Zare Bidaki et al. (2012) placed fresh patches of hAM and hCM on agar plates inoculated with the following bacterial strains: E. coli, Bacillus cereus, K. pneumoniae, Streptococcus pyogenes, S. aureus, Shigella flexneri, and Lactobacillus plantarum. Their results showed that the application of hAM patches resulted in an inhibition zone in 5% (K. pneumoniae, S. pyogenes, L. plantarum) to 49% (S. aureus) of tested plates, while the application of hCM patches resulted in an inhibition zone in 5% (S. pyogenes, B. cereus) to 91% (S. aureus) of tested plates, but did not cause an inhibition zone in L. plantarum (Zare Bidaki et al., 2012).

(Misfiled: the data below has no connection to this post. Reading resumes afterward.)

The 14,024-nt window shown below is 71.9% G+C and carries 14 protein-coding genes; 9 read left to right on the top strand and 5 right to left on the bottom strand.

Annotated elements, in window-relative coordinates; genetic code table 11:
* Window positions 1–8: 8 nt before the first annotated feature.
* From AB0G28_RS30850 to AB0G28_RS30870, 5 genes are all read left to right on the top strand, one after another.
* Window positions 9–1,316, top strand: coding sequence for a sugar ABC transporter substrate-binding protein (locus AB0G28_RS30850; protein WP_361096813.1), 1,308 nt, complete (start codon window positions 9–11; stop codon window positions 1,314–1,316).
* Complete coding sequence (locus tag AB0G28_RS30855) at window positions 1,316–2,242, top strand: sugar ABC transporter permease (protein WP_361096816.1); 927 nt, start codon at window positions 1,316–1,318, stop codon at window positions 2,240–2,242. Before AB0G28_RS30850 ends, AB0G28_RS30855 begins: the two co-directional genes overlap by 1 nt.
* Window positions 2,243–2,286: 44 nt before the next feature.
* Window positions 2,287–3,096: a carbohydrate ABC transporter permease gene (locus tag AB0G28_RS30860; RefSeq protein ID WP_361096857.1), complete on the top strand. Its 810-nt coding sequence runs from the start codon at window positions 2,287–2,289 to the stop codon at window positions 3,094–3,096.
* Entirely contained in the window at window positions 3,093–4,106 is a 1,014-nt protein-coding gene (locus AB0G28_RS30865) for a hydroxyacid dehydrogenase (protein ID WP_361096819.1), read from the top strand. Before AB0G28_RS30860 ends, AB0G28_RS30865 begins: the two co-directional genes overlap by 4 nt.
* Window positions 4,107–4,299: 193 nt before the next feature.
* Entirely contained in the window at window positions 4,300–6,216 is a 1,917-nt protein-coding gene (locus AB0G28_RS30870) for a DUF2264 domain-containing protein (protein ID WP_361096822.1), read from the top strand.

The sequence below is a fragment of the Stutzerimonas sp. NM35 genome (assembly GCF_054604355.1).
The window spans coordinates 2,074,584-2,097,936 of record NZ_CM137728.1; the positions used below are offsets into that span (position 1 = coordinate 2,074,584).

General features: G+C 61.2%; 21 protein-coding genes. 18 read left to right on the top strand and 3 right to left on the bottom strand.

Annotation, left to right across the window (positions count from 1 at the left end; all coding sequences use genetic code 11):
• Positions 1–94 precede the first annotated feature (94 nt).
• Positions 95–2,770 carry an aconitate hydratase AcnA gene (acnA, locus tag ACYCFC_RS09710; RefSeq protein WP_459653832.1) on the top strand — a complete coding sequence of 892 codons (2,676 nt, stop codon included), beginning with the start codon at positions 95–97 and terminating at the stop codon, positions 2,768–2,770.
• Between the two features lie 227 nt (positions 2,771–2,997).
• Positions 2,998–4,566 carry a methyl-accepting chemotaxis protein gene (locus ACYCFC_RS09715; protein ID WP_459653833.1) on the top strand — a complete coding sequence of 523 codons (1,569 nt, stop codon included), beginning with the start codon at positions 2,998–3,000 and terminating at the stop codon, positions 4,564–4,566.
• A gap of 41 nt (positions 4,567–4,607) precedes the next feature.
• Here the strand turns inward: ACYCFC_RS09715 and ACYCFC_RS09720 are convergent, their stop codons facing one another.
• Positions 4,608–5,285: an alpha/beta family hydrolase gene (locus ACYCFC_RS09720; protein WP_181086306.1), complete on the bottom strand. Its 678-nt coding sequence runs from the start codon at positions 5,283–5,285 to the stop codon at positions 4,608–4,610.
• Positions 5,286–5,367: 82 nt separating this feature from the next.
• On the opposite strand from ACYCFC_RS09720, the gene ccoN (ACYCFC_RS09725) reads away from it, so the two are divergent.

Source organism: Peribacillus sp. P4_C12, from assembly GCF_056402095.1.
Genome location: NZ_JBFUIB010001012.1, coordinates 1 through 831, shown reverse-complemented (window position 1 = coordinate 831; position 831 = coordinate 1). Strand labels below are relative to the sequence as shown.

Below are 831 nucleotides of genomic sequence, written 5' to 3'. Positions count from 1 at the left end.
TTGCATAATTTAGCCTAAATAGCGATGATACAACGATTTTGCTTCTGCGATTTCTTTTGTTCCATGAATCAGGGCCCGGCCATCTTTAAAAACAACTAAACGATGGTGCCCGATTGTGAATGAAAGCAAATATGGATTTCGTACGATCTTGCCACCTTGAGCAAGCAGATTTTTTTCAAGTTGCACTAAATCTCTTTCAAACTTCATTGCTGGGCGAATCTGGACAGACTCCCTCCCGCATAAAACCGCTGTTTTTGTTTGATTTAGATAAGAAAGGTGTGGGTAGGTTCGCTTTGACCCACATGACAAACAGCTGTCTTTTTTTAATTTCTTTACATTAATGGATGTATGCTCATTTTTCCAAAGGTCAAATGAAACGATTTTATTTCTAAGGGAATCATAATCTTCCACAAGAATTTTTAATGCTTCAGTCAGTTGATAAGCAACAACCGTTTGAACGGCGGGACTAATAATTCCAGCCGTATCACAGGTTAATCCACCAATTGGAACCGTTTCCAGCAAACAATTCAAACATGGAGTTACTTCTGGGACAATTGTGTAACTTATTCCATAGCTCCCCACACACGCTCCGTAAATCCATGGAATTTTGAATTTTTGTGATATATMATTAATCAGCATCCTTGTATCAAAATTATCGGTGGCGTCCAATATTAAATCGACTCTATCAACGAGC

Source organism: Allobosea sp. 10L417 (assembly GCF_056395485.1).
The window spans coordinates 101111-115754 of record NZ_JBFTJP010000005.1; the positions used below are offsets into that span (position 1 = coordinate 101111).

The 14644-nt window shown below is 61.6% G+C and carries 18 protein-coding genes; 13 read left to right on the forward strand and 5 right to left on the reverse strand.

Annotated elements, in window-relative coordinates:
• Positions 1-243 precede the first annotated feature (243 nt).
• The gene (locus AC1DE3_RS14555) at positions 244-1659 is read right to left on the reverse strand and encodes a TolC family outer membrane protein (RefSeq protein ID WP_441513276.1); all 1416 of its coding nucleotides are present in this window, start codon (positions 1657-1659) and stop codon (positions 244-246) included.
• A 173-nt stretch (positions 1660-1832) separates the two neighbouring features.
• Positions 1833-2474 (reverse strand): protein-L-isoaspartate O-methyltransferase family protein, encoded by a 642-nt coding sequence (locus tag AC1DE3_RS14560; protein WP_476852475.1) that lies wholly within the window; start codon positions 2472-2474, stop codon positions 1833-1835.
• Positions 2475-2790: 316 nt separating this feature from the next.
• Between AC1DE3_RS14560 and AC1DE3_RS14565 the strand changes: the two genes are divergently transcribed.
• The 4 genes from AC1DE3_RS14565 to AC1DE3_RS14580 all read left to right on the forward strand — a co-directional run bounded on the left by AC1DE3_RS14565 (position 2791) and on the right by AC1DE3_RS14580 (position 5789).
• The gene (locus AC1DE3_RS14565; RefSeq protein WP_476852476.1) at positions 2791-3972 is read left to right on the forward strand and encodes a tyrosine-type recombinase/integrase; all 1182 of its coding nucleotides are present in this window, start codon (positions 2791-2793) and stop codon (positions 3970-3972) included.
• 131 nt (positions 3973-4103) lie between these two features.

The antimicrobial activity of hAM patches was also investigated by our research group. We prepared fresh and cryopreserved patches of hAM and tested their antimicrobial activity against 14 strains of most common uropathogenic bacteria (5 clinical strains of uropathogenic E. coli (UPEC) and 1 reference or environmental strain of S. aureus, E. coli, S. saprophyticus, Morganella morganii, Providencia rettgeri, K. pneumoniae, P. mirabilis, Serratia marcescens, Enterobacter sp.) (Ramuta et al., 2020) and 11 strains of multidrug-resistant bacteria associated with urinary tract infections (reference and clinical strains of MRSA, extended-spectrum β-lactamases (ESBL) producing E. coli and K. pneumoniae, vancomycin-resistant Enterococci, carbapenem-resistant Acinetobacter baumannii, and P. aeruginosa) (Ramuta et al., 2021). The fresh and cryopreserved hAM patches were embedded into Muller-Hinton soft agar inoculated with the aforementioned strains and after 24 h of incubation, the antimicrobial effect was evaluated. Interestingly, the application of neither fresh nor cryopreserved patches of hAM resulted in the antimicrobial effect in any of the tested strains. Therefore, we further evaluated the antimicrobial activity of hAM that was prepared and stored according to the standard procedure for use of hAM in ophthalmology (Jirsova and Jones, 2017). Specifically, hAM was during preparation briefly washed with antibiotics and antimycotics (50 μg/ml penicillin, 50 μg/ml streptomycin, 100 μg/ml neomycin, 2.5 μg/ml amphotericin B) and then stored in a culture medium supplemented with gentamicin (25 μg/ml). So prepared membrane was applied to two clinical strains of UPEC, one strain of S. marcescens, and two gentamicin-resistant UPEC strains. The antimicrobial effect was observed with all tested wild-type strains, but no antimicrobial effect was observed in the case of gentamicin-resistant UPEC strains. We demonstrated that the observed antimicrobial effect was due to the presence of gentamicin in the hAM patches. Further, experiments with gentamicin-sensitive UPEC strains revealed that even extensive rinsing of hAM patches in PBS only decreased the concentration of the antibiotics in the hAM patches, but did not completely remove them. Therefore, we suggested the high retention of antibiotics in hAM patches could be attributed to its ultrastructure, as the unique structure and composition of the hAM stroma might enable entrapment of antibiotics inside the extracellular matrix. Hence, hAM patches have great potential to be used as drug delivery tools (Ramuta et al., 2020).